As always in science, “unexplained” does not mean “unexplainable.” Countless things about the world around us were initially mysterious and unexplained (from the causes of germ-borne disease to the nature of lightning), but were eventually explained through research and science. It’s possible that the Taos Hum is real, and its true origins remain unknown, and it’s also possible that the hum only exists in the minds and ears of those who report it.

What do you think it is?

Sources of information:

http://www.livescience.com/43519-taos-hum.html

http://www.mayoclinic.org/diseases-conditions/tinnitus/home/ovc-20180349

8 Comments

8 Comments

  1. Nick

    March 19, 2016 at 7:32 PM

    This might be bigger than we think!

    I know as an Electronics student about LORAN: https://en.wikipedia.org/wiki/LORAN

    I don’t see any specs about signal emissions power on Wikipedia page.

    Also do some research on https://en.wikipedia.org/wiki/CHAYKA

    See the signal strength on those.

  2. Nick

    March 19, 2016 at 7:56 PM

    Last one. If number of reportings drops from 2016. you will know…

    In November 2009, the USCG announced that LORAN-C is not needed by the U.S. for maritime navigation. This decision left the fate of LORAN and eLORAN in the U.S. to the Secretary of the Department of Homeland Security.[25] Per a subsequent announcement, the U.S. Coast Guard, in accordance with the DHS Appropriations Act, terminated the transmission of all U.S. LORAN-C signals on 8 February 2010.[1] On 1 August 2010 the U.S. transmission of the Russian American signal was terminated,[1] and on 3 August 2010 all Canadian signals were shut down by the USCG and the CCG.[1][2]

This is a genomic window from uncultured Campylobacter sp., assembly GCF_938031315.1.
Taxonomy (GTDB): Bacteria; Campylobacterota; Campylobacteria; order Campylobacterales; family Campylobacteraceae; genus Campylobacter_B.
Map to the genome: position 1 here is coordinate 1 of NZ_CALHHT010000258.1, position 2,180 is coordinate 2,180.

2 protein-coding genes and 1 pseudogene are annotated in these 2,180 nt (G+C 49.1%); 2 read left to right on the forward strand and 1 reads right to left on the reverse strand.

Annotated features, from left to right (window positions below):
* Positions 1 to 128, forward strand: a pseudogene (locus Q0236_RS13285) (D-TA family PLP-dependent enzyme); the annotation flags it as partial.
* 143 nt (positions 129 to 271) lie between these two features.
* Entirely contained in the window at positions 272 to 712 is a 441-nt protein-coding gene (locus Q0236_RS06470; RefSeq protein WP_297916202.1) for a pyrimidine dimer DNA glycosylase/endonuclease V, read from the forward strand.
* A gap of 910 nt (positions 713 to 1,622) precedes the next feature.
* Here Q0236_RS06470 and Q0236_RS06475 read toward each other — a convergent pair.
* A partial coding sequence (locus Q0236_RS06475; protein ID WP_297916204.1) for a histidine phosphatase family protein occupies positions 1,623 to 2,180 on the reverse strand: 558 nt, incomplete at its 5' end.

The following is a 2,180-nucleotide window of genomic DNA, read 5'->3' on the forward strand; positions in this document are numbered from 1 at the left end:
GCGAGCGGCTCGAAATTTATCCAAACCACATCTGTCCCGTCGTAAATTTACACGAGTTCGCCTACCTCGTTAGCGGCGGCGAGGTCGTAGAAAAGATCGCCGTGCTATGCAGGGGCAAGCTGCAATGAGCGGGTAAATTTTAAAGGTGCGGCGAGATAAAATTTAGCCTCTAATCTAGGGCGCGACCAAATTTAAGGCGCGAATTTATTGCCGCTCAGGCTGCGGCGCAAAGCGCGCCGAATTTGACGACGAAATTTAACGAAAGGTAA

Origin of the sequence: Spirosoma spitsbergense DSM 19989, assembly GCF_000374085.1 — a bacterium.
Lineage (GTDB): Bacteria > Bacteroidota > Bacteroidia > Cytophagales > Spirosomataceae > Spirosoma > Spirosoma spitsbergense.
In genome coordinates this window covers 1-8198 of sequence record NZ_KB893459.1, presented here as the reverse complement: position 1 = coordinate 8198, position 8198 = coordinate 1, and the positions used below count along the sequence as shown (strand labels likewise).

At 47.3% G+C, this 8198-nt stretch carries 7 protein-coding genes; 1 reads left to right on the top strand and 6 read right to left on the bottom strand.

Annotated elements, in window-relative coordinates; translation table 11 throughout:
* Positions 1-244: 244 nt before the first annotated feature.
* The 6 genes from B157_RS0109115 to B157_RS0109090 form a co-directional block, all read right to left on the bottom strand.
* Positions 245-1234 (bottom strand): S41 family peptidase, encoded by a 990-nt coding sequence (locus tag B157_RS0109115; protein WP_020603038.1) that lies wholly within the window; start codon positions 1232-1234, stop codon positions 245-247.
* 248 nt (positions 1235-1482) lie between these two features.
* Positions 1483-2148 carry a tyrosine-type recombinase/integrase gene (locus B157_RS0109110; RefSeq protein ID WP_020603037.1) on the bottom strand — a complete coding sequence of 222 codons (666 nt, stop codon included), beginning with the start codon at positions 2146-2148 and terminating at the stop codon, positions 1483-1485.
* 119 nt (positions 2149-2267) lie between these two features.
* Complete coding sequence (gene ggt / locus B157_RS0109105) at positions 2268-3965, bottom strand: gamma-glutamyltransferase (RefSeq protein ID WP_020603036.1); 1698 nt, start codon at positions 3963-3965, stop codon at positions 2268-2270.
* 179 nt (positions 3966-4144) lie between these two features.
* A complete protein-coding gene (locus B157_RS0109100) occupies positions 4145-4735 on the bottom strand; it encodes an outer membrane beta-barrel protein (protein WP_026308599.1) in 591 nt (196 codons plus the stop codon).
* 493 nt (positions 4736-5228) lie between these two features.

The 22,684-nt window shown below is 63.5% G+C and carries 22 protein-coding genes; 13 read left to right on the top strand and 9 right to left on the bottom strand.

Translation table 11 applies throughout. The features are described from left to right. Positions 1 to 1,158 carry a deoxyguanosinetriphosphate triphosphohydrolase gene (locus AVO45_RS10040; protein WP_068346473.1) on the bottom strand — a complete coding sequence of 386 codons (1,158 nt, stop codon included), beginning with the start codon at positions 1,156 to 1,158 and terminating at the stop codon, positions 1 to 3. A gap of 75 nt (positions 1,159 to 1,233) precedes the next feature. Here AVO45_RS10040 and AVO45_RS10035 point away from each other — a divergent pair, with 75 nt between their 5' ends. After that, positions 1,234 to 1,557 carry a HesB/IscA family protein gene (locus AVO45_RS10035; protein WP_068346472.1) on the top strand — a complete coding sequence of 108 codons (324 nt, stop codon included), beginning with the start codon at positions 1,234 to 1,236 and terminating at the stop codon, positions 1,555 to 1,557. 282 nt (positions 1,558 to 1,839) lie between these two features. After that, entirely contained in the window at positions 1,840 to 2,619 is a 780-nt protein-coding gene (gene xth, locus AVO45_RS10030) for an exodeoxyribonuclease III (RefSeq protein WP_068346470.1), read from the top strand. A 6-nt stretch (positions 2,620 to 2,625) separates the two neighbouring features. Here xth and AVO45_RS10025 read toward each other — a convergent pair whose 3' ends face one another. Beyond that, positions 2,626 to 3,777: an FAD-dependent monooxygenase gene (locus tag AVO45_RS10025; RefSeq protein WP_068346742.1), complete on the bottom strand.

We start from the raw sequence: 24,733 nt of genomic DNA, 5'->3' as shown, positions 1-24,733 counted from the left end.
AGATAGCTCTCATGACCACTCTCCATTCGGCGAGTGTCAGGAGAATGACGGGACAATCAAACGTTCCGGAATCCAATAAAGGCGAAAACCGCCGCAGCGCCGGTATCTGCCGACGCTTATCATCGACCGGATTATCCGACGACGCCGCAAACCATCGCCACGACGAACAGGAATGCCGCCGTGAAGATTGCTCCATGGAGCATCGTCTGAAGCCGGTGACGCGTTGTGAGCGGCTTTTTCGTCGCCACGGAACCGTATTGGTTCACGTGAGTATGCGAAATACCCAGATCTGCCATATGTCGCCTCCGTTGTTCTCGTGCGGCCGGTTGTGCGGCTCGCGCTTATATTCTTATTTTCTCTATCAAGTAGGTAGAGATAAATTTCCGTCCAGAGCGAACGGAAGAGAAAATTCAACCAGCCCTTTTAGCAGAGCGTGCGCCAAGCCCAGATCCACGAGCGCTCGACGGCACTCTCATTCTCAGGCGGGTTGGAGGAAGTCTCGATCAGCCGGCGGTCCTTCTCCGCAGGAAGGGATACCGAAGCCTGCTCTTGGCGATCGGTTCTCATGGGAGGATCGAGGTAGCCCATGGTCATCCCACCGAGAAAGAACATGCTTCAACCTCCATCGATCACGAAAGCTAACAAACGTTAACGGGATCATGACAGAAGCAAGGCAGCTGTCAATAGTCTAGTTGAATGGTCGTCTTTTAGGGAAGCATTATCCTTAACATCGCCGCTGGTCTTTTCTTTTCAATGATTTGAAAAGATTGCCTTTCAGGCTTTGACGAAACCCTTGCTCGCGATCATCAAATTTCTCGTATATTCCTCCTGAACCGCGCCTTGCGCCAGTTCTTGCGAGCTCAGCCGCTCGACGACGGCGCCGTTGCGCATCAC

The European Union had decided that the potential security advantages of Loran are worthy not only of keeping the system operational, but upgrading it and adding new stations. This is part of the wider Eurofix system which combines GPS, Galileo and nine Loran stations into a single integrated system.

    However, in 2014, Norway and France both announced that all of their remaining transmitters, which make up a significant part of the Eurofix system, will be shut down on 31 December 2015.[26] The two remaining transmitters in Europe (Anthorn, UK and Sylt, Germany) will no longer be able to sustain a positioning and navigation Loran service, with the result that the UK announced its trial eLoran service would be discontinued from the same date.

  3. JoAnn Smith

    March 21, 2016 at 12:04 AM

    It sounds like an electrical magnetic sound to me.

  4. Vladimir Cogurik

    December 25, 2016 at 5:37 AM

    It is sound of a Earth. rotation thro orbit .

  5. CV

    December 25, 2016 at 7:10 PM

    I listened to it and it sound more to me like little tiny bells ringing.

  6. Julie

    April 17, 2017 at 2:33 PM

    Thank God I found this article! This “hum” has followed me for years! To me it definitely sounds like a Diesel truck idling. I walk around the house trying to find the source and when I go in one direction, it sounds like it’s behind me. When I turn to move in that direction the sound also changes direction. I am so thankful just to be validated that others hear it too! Whenever I hear it I ask whomever is with me at the time if they can hear it too and they don’t. It’s been frustrating. But again, at least now I know I’m not alone in hearing this sound.

  7. Liam

    April 18, 2017 at 10:08 AM

    Is there any explanation why sometimes we hear a high frequency that’s occur randomly? Not dangerous though but enough to covered my ear when it happenend.like a hum but higher pitch.

  8. Rod

    April 18, 2017 at 8:59 PM

    I heard 3 sounds … very low, very high … and with like a “wave”.